One way firms respond to increased union efforts is through managerial opposition. Because it’s illegal to fire workers who try to unionize, firms may use alternative tactics to discourage the formation of a union. An employee has been talking about forming a union and the district manager lets Amy know that the corporate office is considering shutting down stores, and a unionized workforce would make it more likely their store could be shut down. Amy, Dina, and Jonah meet in a backroom to discuss ways to stop the unionization from proceeding.

Superstore — Going on Strike

A lot of the employees walked out while on their shift in the hopes of getting Glenn his job back. The regional manager has arrived and is working with Jonah and Amy to see how they can get the employees back to work. Initially, Amy and Jonah ask only for Glenn to have is job back, but they must sign a letter saying that they apologize for walking out. While it seems like a small request, they decide that the employees really deserve more. Part of the goal of unionization is to turn a competitive labor market into a monopoly provider of labor. Through collective bargaining, Amy and Jonah demand more for their group.

Superstore — Union Memos

The lights are off in the store, but Dina and Glenn are searching for the manual override code to get power back online. While searching, Glenn goes through a series of older memos from the corporate office about how to keep union activity minimized. While stores cannot legally stop employees from unionizing, they have an incentive to keep unionization efforts at a minimum to keep labor costs low. The managerial opposition hypothesis is one explanation for low unionization in the US and primarily focuses on firms taking a proactive role in discouraging unionization.

After Life — Chip Externalities (explicit language)

Tony joins his colleagues for lunch at a local pub to discuss potential leads for their newspaper, but he’s disturbed by a gentleman loudly munching on chips behind him. The man appears to be ignorant of the external costs he’s imposing on those around him and is focused on only his own satisfaction.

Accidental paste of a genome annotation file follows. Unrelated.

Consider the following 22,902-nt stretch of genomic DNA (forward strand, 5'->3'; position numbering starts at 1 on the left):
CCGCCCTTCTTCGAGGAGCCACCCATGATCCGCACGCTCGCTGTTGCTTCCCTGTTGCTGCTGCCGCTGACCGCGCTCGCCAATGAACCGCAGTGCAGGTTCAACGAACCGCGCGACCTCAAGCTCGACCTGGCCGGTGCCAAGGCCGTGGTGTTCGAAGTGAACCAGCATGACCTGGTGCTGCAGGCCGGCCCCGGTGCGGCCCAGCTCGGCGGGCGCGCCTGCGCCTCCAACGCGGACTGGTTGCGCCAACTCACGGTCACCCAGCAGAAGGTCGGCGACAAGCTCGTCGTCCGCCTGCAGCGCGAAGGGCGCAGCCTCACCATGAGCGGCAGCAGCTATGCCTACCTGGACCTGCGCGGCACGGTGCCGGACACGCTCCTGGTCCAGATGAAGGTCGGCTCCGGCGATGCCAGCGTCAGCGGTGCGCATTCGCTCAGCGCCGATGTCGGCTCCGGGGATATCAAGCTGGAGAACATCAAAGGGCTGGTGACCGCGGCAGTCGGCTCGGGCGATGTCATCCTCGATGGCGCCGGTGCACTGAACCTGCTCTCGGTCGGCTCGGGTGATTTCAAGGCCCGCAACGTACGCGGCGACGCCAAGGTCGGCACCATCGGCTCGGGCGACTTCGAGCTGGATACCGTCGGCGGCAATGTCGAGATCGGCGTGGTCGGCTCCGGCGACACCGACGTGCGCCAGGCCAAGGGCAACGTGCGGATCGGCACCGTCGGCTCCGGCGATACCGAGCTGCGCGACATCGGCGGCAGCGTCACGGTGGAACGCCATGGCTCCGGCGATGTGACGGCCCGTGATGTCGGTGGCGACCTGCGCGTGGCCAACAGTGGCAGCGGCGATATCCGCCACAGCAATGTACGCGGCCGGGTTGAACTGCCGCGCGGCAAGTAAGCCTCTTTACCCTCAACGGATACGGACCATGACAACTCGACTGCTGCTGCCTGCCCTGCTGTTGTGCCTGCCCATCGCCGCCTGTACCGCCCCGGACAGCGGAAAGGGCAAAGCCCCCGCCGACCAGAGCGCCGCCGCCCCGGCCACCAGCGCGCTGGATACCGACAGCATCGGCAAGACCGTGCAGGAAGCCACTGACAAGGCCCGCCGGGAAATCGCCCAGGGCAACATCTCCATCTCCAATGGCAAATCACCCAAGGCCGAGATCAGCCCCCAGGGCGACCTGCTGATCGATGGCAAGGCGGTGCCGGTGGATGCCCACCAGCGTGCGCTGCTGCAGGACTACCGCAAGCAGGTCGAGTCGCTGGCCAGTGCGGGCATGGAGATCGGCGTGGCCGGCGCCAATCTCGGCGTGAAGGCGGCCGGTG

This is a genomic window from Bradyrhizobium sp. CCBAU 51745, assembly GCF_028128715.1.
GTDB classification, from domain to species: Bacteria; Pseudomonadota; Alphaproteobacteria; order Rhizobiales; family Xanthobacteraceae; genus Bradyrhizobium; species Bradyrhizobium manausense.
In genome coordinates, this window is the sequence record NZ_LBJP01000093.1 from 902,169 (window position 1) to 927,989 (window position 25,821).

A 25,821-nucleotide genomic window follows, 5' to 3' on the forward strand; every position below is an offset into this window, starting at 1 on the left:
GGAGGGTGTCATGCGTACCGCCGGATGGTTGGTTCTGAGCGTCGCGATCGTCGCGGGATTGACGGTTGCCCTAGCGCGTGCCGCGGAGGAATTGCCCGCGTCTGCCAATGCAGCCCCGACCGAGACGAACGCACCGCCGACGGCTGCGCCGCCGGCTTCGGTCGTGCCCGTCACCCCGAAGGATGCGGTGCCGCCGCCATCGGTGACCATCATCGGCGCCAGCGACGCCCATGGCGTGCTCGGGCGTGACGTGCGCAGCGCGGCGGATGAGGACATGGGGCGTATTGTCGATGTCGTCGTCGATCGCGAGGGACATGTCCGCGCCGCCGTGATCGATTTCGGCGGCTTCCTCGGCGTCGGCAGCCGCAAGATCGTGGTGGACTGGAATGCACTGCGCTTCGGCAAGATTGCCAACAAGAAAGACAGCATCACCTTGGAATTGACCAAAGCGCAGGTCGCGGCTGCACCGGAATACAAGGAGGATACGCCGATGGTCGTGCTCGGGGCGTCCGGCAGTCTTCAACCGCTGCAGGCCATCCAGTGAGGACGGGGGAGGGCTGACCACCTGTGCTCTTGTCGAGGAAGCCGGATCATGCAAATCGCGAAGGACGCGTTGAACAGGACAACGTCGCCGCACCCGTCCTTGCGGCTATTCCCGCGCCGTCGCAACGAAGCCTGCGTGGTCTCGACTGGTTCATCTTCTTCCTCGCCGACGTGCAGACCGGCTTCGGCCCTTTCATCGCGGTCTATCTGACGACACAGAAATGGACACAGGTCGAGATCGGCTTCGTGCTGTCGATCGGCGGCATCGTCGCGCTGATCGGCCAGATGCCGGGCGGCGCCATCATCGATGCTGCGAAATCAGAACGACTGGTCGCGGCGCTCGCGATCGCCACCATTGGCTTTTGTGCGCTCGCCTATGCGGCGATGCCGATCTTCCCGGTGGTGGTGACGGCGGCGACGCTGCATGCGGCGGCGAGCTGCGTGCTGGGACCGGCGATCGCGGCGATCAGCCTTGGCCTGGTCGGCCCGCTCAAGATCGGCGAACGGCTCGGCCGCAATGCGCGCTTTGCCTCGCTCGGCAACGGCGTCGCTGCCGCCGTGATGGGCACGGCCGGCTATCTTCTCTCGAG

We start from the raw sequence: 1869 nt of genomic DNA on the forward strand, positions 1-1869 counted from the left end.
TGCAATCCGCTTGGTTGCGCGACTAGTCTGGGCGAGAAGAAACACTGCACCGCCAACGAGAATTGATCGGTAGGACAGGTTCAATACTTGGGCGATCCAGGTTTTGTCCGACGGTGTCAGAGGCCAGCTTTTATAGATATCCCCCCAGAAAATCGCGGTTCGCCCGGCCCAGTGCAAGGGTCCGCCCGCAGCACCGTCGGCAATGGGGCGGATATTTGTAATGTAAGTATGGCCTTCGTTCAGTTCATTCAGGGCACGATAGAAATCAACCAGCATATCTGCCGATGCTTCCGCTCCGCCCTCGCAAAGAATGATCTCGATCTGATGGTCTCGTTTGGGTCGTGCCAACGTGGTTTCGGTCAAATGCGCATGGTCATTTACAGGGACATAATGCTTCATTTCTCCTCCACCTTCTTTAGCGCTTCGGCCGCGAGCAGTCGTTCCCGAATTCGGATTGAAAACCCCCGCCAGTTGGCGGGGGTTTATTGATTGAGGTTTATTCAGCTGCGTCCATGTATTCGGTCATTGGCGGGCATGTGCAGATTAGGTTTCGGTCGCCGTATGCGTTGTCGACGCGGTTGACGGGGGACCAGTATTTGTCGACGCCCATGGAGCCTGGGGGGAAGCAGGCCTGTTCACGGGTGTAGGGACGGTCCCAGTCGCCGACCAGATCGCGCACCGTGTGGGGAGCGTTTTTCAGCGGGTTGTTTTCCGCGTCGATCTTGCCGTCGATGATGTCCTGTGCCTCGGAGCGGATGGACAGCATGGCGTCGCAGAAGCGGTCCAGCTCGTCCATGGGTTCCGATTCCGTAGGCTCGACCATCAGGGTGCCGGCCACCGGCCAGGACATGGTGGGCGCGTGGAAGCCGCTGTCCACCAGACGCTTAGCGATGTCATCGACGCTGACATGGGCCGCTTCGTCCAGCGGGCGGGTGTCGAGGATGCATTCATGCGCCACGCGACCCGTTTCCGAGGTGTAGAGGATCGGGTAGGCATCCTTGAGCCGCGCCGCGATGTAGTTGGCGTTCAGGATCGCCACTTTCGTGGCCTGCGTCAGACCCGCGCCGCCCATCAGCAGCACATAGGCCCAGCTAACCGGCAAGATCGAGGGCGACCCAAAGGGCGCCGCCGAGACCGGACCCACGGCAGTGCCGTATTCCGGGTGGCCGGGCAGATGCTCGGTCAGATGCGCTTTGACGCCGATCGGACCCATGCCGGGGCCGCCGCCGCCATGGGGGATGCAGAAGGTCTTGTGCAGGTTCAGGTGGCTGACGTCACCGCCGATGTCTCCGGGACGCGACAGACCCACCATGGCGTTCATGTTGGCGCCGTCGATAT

When people are unaware of the external costs they are imposing on others, they tend to overconsume, literally. Since there aren’t clear property rights, it’s not clear who should make the determination of appropriate volume. Tony could pay the man to stop eating his chips, but Tony may argue that the man should have to pay for the right to eat his chips so loudly. It’s harder to reach a solution without clearly defined property rights.

Thanks to Sheena Murray for introducing me to this show. She submitted a different clip from the show, but I looked up the wrong episode and happened to find this clip instead.

After Life — Ordering a Kid’s Meal

In this clip, the main character, played by Ricky Garvais, is taking his nephew out to lunch. They decide to both order the fish sticks meal from the kids’ menu. When Ricky attempts to order this meal, the waitress informs him it is only for children. Although the café is practicing a common form of price discrimination, Ricky’s character is confused and argues he should be able to order the meal and pay a smaller price for a smaller portion. The server argues this is not true, and that the meal is made cheaper for children. The character claims his nephew is hungry and wants to eat two meals… much to the waitress’s chagrin.

This clip is an excellent display of price discrimination, the necessary condition of being able to segment the consumer base (by age- with visual confirmation), and a conversation/confusion around if different prices truly reflect different marginal costs of production.

Thanks to Sheena Murray for the clip submission and summary!